deleern and CBsMommy like this.
  5. 3
    So-called 'critical thinking' in nursing education is a pet peeve of mine.

    Sometimes, you need NCLEX-style specific strategies to determine the 'best' of several not-quite-right answer choices. I wouldn't call that testing critical thinking. And I wouldn't call that testing nursing knowledge or judgement.

    Sometimes all of the patient/scenario information given in a test question is just a red herring that really doesn't figure into answering the question! It would really throw me when the given rationale for the 'right' answer would focus on content and not draw attention to the fact that small variations in wording of the question and answers might change what the 'best' answer is.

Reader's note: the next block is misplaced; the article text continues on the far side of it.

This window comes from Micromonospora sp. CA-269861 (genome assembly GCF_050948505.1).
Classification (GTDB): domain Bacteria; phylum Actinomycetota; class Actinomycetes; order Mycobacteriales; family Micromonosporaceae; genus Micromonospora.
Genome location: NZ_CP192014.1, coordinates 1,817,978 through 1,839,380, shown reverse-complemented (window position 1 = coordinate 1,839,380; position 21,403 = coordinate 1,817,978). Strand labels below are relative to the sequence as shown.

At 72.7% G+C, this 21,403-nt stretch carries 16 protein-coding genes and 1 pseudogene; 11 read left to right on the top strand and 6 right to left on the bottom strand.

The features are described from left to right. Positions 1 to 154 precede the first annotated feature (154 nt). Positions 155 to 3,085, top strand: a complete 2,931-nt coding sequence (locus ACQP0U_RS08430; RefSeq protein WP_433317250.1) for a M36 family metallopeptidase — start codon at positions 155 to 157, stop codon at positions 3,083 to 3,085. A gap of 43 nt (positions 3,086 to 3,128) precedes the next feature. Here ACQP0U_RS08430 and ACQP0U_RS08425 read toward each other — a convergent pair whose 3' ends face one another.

Succeeding at the NCLEX does involve some application of critical thinking skills, but it's not *testing* critical thinking skills!

    Rant over!
  6. 2
    Learning how to think critically is a long process, which is why we need nursing school; that is, unless you're some kind of phenom where you have innate nursing knowledge and can pass Nclex with zero training.

    Those critical thinking questions are like a puzzle; every word (small, big, concrete, abstract) has a specific meaning relative to its context. Really, they're fun questions.
    deleern and Boog'sCRRN246 like this.
  7. 1
    I don't know about other schools but at mine, we were never taught how to critical think. We were just expected to do it on our tests. I can see how experence would help with this but we shouldn't be expected to know how to di it without guidance of some sort.
    clandestine-approach likes this.
  8. 0
    Quote from JamieJCST